powerful physical shocks.
• Do not attempt to recharge EN-EL14a rechargeable batteries using
chargers not specifically designated for this purpose.
Failure to observe this precaution could result in the batteries leaking,
overheating, rupturing, or catching fire.
• If battery liquid comes into contact with the eyes, rinse with plenty of
clean water and seek immediate medical attention.
Delaying action could result in eye injuries.
xvi
WARNING (Batteries)
• Keep batteries out of reach of children.
Should a child swallow a battery, seek immediate medical attention.
• Do not immerse batteries in water or expose to rain.
Failure to observe this precaution could result in fire or product
malfunction. Immediately dry the product with a towel or similar object
should it become wet.
• Discontinue use immediately should you notice any changes in the
batteries, such as discoloration or deformation.
Cease charging
EN-EL14a rechargeable batteries if they do not charge in the specified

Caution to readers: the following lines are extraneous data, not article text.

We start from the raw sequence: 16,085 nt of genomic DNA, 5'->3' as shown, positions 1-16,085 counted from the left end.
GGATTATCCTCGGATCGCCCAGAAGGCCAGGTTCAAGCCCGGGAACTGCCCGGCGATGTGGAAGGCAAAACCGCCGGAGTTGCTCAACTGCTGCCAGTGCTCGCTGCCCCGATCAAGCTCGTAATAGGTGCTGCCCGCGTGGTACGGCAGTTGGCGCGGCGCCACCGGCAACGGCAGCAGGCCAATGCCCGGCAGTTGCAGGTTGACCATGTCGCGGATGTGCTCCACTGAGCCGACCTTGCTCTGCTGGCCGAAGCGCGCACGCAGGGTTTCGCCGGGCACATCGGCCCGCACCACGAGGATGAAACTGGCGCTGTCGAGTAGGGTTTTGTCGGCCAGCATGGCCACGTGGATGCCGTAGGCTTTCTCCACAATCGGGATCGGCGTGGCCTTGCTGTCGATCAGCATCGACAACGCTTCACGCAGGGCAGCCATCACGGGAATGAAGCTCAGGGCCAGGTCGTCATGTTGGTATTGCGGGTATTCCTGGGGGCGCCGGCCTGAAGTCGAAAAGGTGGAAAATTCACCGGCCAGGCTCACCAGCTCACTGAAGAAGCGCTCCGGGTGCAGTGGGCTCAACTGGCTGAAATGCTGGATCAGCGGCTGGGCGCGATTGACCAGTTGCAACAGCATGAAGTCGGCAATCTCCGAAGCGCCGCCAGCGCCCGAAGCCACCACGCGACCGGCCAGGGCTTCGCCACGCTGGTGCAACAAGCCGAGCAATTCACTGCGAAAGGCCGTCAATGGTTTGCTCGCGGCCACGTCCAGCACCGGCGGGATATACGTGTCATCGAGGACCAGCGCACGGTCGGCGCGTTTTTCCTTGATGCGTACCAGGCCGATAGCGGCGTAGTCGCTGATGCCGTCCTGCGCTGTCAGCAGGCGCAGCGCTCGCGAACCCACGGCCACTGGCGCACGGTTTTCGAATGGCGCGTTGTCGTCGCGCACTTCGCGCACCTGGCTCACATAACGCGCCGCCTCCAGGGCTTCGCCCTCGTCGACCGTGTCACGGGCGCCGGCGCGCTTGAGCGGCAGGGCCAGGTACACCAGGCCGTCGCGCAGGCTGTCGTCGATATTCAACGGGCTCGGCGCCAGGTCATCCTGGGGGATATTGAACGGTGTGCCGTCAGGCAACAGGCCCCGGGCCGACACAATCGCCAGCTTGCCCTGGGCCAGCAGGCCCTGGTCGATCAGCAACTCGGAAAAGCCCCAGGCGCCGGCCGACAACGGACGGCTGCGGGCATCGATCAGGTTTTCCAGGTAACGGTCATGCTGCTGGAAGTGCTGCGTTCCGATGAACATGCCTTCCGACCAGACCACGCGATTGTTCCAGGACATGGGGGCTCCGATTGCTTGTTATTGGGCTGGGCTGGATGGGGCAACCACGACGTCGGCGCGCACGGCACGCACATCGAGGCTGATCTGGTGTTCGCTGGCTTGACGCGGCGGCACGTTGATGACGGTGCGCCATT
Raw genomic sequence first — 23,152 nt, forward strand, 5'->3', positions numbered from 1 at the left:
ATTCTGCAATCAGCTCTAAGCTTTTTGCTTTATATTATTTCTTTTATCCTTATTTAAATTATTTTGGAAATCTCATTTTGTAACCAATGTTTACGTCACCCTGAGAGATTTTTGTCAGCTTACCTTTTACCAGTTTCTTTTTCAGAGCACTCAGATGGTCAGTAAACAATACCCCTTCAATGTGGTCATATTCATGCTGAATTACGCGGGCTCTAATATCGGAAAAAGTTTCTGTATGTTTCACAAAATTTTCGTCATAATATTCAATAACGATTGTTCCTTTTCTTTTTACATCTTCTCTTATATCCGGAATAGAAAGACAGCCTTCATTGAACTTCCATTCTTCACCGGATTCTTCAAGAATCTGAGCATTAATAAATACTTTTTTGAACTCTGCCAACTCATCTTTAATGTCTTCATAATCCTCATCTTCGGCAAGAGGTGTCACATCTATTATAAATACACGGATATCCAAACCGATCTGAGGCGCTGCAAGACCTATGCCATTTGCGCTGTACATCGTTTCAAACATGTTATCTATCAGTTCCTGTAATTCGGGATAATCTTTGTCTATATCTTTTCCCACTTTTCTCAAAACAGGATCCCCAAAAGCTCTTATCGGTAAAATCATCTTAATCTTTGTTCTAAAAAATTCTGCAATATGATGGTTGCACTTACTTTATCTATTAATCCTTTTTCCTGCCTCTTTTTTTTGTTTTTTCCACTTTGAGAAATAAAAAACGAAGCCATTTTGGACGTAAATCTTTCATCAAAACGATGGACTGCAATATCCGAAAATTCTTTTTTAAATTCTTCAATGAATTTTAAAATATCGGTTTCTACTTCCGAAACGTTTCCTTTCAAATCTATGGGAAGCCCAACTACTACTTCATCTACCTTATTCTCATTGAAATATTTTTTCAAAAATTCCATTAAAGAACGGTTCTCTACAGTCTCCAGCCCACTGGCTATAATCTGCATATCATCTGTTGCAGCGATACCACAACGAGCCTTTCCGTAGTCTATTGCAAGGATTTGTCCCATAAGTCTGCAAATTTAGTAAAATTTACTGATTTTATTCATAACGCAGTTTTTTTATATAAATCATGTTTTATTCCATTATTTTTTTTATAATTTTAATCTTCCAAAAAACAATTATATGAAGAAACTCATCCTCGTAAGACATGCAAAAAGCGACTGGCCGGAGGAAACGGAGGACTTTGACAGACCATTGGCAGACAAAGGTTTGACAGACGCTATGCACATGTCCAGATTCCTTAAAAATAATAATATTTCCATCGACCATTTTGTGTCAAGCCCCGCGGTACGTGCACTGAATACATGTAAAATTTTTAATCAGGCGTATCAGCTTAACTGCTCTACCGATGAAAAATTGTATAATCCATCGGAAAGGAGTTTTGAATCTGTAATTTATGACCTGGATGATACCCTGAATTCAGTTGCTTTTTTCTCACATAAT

period of time.
Failure to observe these precautions could result in the batteries leaking,
overheating, rupturing, or catching fire.
• Prior to disposal, insulate battery terminals with tape.
Overheating, rupture, or fire may result should metal objects come into
contact with the terminals.
Recycle or dispose of batteries in accord with
local regulations.
• If battery liquid comes into contact with a person's skin or clothing,
immediately rinse the affected area with plenty of clean water.
Failure to observe this precaution could result in skin irritation.
xvii
No part of the manuals included
with this product may be
reproduced, transmitted,
transcribed, stored in a retrieval
system, or translated into any
language in any form, by any means,
without Nikons prior written
permission.
Nikon reserves the right to change
the appearance and specifications
of the hardware and software
described in these manuals at any
time and without prior notice.
Nikon will not be held liable for any
damages resulting from the use of
this product.
While every effort has been made to
ensure that the information in these
manuals is accurate and complete,
we would appreciate it were you to
bring any errors or omissions to the
attention of the Nikon
representative in your area (address
provided separately).
Notice for Customers in Canada
CAN ICES-3 B / NMB-3 B
Notices for Customers in Europe
This symbol indicates that
electrical and electronic
equipment is to be
collected separately.
The following apply only